As a startup, we've found that the only asset that rivals cash in critical importance is trust. Trust can be built a number of different ways, but many of them are outside of the scope of our business model. Advertising is the tactic most often used. Throw a sack of cash at your favorite print or online publication and a brand can jump out of a corner and spin up to speed as fast as a pair of 1370g carbon clinchers.
But what a brand is buying through advertising is not actually trust, but recognition. Yeah most of the ads you see have a "click here buy now!" component to them, but the other thing at work is that riders (and their influential friends) start to become familiar with a brand through the ads, and often end up adding a brand to a choice set because "they must be serious because I see them advertising everywhere." In most cases the advertising doesn't compel a purchase. Rather, it removes a reason to write off a lesser known brand. But advertising at a level necessary to engender this kind of trust is expensive. We could do it, but it would mean having to charge at least $100 more per wheelset, and $400 - $500 more per frameset. That would result in us selling less of either, which would compel us to raise our prices further to make up the shortfall. This is how brand new brands end up with premium positioning - it becomes the cost of doing business once you start the slippery slope of heavy ad spending. We decided from the outset not to go that route. (We do advertise on GamJams, but that's because we own it, allowing us to negotiate very hard for unreasonably low rates.)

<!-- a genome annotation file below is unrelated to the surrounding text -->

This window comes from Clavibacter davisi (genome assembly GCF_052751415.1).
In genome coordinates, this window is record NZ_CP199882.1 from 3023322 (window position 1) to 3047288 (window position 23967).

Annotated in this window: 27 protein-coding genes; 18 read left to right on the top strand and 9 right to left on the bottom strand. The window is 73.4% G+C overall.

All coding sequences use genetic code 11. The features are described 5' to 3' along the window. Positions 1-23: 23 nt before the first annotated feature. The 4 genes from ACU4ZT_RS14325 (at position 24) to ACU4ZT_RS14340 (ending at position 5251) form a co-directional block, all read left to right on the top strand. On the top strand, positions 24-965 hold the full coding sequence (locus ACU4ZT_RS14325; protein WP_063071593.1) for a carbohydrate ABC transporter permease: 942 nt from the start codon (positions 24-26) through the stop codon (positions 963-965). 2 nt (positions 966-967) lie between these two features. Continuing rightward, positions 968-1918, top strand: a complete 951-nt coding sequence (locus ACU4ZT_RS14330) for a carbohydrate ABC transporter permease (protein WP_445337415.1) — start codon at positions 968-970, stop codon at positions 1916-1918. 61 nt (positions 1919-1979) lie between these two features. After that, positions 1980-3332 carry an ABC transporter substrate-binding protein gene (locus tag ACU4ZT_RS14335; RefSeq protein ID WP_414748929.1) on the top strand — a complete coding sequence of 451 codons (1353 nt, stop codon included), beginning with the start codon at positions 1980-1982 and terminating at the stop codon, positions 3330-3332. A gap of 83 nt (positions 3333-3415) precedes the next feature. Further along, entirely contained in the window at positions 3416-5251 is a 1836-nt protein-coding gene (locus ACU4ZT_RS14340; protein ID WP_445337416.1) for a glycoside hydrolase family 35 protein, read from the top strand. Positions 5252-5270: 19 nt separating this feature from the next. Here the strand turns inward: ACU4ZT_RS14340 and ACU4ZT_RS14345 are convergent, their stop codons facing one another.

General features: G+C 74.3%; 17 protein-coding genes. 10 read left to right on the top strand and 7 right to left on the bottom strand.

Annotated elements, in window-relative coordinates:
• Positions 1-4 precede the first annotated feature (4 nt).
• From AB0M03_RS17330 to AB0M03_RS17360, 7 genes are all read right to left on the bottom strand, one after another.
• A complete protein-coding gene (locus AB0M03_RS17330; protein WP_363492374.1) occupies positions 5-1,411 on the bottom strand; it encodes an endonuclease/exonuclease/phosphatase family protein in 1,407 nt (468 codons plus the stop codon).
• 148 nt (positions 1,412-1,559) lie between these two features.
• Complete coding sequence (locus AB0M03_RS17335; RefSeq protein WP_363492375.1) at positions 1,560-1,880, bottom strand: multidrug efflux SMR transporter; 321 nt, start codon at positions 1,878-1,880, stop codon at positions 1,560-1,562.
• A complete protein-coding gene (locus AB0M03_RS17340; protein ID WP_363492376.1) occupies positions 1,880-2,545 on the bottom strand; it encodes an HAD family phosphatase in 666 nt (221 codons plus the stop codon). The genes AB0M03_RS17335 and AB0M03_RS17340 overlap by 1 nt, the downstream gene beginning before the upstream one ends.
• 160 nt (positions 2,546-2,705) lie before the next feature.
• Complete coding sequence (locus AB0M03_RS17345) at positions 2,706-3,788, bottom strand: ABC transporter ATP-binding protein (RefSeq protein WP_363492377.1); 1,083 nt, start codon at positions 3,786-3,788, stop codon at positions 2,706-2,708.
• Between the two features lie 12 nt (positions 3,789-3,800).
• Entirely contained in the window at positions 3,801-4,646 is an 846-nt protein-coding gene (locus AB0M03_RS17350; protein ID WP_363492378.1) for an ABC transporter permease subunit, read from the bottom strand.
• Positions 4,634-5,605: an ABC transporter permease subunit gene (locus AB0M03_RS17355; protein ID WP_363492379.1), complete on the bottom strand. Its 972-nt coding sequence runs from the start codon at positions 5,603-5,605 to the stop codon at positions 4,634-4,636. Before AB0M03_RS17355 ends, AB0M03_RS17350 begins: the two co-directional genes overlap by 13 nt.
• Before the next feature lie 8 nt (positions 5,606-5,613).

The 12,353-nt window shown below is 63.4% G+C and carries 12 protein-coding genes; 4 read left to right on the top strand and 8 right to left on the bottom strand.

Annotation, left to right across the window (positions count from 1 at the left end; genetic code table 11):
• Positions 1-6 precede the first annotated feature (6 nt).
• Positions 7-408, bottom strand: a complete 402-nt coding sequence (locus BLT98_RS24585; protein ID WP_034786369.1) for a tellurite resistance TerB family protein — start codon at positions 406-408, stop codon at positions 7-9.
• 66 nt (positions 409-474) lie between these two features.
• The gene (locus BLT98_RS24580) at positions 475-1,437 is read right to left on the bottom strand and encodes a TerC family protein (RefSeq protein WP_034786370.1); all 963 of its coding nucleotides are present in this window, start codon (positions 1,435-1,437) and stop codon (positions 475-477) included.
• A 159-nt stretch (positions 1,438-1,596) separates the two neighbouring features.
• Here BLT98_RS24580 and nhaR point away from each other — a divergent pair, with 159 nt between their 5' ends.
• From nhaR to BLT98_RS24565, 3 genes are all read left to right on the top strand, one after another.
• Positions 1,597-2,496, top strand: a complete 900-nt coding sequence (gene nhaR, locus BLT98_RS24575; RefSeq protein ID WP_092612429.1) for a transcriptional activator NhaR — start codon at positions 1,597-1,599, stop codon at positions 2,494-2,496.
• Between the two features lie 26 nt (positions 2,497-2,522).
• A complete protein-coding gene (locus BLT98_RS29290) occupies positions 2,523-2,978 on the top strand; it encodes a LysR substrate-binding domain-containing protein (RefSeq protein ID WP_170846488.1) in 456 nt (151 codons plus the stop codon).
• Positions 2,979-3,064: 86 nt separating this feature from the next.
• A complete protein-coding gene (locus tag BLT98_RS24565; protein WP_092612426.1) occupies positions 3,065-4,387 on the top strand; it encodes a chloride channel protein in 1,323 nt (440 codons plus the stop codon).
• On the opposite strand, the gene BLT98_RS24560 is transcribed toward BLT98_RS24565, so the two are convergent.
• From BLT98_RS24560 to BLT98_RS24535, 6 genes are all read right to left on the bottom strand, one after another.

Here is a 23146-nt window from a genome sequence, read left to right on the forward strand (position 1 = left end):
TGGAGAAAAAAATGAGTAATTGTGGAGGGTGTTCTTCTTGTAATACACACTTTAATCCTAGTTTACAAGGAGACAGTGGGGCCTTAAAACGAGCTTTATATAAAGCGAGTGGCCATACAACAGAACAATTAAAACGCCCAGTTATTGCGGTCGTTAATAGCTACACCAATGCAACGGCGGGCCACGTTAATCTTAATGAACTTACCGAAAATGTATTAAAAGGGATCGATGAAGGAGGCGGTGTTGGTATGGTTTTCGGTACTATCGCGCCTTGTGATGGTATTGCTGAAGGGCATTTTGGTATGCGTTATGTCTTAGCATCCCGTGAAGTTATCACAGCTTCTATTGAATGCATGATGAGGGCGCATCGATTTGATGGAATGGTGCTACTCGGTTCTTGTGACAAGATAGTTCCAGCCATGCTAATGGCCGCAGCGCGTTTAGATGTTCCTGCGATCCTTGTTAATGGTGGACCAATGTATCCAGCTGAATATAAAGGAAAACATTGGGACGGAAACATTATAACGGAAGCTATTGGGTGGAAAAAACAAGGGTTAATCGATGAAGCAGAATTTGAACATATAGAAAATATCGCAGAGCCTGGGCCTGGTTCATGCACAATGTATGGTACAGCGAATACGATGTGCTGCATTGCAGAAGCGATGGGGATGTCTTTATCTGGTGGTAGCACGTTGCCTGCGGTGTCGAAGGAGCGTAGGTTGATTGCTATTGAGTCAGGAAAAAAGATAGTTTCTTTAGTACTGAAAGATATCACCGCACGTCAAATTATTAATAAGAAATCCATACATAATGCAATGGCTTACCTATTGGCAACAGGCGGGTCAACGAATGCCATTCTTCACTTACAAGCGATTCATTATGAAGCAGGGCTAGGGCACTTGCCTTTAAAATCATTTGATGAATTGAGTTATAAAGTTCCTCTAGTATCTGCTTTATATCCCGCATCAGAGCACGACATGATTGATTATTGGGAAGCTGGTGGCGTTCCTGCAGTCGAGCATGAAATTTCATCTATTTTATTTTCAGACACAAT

Another way to achieve trust is through professional sponsorship. Dave and I both have written at length here on the blog about how paying pros to ride your stuff does nothing to make your bikes or wheels any more race worthy, resulting only in unnecessarily high prices for the buyer. But even if Bjarne Riis himself called us and said, "Boys, I like your bikes and really want my team on them next year," we couldn't do it. Our model is to buy bikes in November to deliver them to customers by the end of winter. Even domestic pro squads want their bikes in advance of that, which can only be achieved by already having them in inventory just in case, or by having enough influence on the means of production to accelerate a special order. Neither tactic is within or ken, so we don't play in that pond. (Be glad - if we did it would make our bikes even more expensive than the heavy advertising route - and no faster.)
PR is another way. I like PR because it's less expensive and - they way we intend to do it - more authentic. It encompasses everything from product reviews on racers' blogs, and whatever chatter our products are the subject of on the Facebooks or the Tweetster or the forums. For our part, we want people to experience and talk about our products - real people, who actually race bikes. Now that our products are arriving, we're going to be very aggressive about letting as many people as possible experience them. We already have some Test Ride Testimonials from the fall, but we'll be augmenting those reviews with, well, everything we can.